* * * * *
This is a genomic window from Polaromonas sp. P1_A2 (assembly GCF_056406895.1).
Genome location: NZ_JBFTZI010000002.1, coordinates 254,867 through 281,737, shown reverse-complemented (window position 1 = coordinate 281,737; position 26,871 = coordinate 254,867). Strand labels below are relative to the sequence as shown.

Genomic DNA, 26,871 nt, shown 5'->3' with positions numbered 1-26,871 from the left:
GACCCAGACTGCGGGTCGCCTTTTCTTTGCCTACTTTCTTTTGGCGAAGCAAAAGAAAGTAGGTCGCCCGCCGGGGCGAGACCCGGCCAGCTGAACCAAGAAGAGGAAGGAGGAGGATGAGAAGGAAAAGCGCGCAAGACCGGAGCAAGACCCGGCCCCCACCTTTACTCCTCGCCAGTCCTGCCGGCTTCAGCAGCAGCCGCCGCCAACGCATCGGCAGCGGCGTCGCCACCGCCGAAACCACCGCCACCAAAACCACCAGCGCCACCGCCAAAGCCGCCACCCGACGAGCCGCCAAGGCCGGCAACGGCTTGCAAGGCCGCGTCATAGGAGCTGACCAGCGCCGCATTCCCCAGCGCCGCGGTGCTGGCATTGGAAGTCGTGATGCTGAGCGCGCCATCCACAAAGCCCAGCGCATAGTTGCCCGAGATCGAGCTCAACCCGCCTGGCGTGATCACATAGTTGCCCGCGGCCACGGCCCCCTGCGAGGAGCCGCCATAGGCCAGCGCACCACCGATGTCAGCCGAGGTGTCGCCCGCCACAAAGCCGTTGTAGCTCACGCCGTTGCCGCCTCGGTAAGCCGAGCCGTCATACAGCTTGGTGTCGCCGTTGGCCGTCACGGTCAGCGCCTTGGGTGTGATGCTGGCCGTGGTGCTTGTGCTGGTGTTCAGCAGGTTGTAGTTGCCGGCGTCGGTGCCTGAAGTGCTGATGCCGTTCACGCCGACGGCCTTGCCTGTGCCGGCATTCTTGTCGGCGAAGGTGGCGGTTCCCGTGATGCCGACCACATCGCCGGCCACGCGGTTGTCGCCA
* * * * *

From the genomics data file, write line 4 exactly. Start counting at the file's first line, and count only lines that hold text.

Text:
GACCCAGACTGCGGGTCGCCTTTTCTTTGCCTACTTTCTTTTGGCGAAGCAAAAGAAAGTAGGTCGCCCGCCGGGGCGAGACCCGGCCAGCTGAACCAAGAAGAGGAAGGAGGAGGATGAGAAGGAAAAGCGCGCAAGACCGGAGCAAGACCCGGCCCCCACCTTTACTCCTCGCCAGTCCTGCCGGCTTCAGCAGCAGCCGCCGCCAACGCATCGGCAGCGGCGTCGCCACCGCCGAAACCACCGCCACCAAAACCACCAGCGCCACCGCCAAAGCCGCCACCCGACGAGCCGCCAAGGCCGGCAACGGCTTGCAAGGCCGCGTCATAGGAGCTGACCAGCGCCGCATTCCCCAGCGCCGCGGTGCTGGCATTGGAAGTCGTGATGCTGAGCGCGCCATCCACAAAGCCCAGCGCATAGTTGCCCGAGATCGAGCTCAACCCGCCTGGCGTGATCACATAGTTGCCCGCGGCCACGGCCCCCTGCGAGGAGCCGCCATAGGCCAGCGCACCACCGATGTCAGCCGAGGTGTCGCCCGCCACAAAGCCGTTGTAGCTCACGCCGTTGCCGCCTCGGTAAGCCGAGCCGTCATACAGCTTGGTGTCGCCGTTGGCCGTCACGGTCAGCGCCTTGGGTGTGATGCTGGCCGTGGTGCTTGTGCTGGTGTTCAGCAGGTTGTAGTTGCCGGCGTCGGTGCCTGAAGTGCTGATGCCGTTCACGCCGACGGCCTTGCCTGTGCCGGCATTCTTGTCGGCGAAGGTGGCGGTTCCCGTGATGCCGACCACATCGCCGGCCACGCGGTTGTCGCCA